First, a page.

How CEOs are responding to social media trends, key recommendations from IBM 2012 Report

 

“Building talent and culture will have the most significant, longest-lasting impact on an organization-more so than any other activity a CEO can do.” John R. Strangfeld, Chairman and CEO, Prudential Financial

According to IBM report based on study of 1,700 CEOs in 64 countries there are important shift in companies strategies due to the trends in social media. One of the most important issues influencing the strategic business decision in every company is the overflow of data and information. This overflow shifts CEOs vision beyond common practice of strategic approach and forces to consider the recent advances in social media and analytics in order to reimagine connections among people, i.e. customers, employees, partners, investors etc.

This shift stipulates the major change in companys’ strategy, structure and culture encouraging for more open cultures and embracing the most disruptive forms of new innovation.

There are many external forces impacting organisations and for the first time since 2004 when the CEO Study series began, technology tops the list of external forces impacting organisations. Furthermore, over the next 3 to 5 years, technology will be the main driving force in organizational change.

“The biggest risk we face is technological. If we fail to anticipate a huge technology step, we might go out of business”.

 

It is obvious that organisations face the invreased influence and dependence on technology. To ‘store big data’ is the main function technology helps organisations with. However, social media tools is another part of technological trend that reveals the ways how people engage with the organization and with each other. Therefore, CEOs now see technology as an enabler of collaboration and relationships – essential connections for creativity and innovation.

As seen from the chart, technology fundamentally affects every source of organization’s sustained economic value – human resources, customer relationships and innovation. Thus, it changes organizational composition, structure and span of control.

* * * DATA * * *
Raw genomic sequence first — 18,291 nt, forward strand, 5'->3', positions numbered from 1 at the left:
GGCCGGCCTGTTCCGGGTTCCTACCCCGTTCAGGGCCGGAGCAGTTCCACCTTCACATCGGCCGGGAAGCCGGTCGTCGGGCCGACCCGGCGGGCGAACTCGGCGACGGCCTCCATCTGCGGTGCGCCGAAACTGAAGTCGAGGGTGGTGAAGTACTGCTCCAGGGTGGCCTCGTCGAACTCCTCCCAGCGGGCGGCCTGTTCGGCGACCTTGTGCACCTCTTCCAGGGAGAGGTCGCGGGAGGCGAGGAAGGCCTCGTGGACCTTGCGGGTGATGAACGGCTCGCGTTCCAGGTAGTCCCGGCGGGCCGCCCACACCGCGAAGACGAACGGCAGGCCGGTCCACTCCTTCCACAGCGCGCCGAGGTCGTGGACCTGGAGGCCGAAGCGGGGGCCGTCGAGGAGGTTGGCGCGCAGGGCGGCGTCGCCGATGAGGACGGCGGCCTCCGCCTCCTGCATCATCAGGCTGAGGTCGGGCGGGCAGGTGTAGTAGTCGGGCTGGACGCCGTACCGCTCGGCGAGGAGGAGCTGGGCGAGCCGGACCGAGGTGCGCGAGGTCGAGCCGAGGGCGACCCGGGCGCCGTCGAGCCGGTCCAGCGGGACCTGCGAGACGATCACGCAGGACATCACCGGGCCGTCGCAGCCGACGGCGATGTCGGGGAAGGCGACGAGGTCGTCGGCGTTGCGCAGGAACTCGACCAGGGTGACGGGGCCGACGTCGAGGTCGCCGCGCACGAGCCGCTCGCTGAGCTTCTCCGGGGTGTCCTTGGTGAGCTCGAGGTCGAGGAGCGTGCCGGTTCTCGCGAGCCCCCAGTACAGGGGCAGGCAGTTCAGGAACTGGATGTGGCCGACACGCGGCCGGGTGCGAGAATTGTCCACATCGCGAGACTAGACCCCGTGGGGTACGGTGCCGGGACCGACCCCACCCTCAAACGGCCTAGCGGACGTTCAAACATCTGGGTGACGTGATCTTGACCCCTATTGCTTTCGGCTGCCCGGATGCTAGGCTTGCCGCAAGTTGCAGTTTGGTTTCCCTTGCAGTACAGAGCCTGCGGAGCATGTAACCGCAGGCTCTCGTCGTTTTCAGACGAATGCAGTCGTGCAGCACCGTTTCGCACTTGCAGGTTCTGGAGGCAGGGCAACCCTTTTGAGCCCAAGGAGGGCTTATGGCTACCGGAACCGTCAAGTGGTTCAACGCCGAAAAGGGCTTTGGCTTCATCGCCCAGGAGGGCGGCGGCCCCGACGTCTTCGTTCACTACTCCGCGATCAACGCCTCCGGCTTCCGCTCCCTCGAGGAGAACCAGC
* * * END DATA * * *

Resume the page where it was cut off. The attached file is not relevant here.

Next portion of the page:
Key Findings

 (1) CEOs have a new strategy for attracting talent: 75% of CEOs consider collaboration as a critical trait in creation of an open culture. It enables employees to connect, learn from each other and thrive in a world of rapid change.

(2) CEOs are building analytical muscle to respond with relevance and immediacy in order to engage customers as individuals: over 70% of CEOs are investing in customer insights for better understanding of customer needs. Social Media is an integral part of engaging customers, as over 50% of CEOs expect social channels to be a primary way within 5 years.

(3) Radical Innovation is required and will be achieved through extensive partnering: Organizations are partnering to meet the challenge of innovation. More successful companies, outperformers, are more likely to be moving into other industries rather than creating new products of performing more efficient operations.

Key recommendations

(1) Empowering employees through values. The special environment should be created for ideas to thrive. The risk is present as well, however, only strong sense of purpose and shared beliefs will guide decision-making within organisation. It is vital to unlock human resources potential through empowered employees to free-flowing ideas to more creativity and innovation to happier customers to better results.

(2) Engaging customers as individuals. The need of stronger analytics capabilities to uncover patterns of every customer, that never questioned before, is the new trend to gain more customer knowledge. Organizations must be ready to engage in the context of the moment as a response to an increasing mobility of the customers.

(3) Amplifying innovation with partnerships. More integrated relationships that enable collaborative environment and data share, are important in order to overcome complexity and competition. CEOs need to encourage intentionally disruptive thinking introducing unexpected partners as a response to new external catalysts.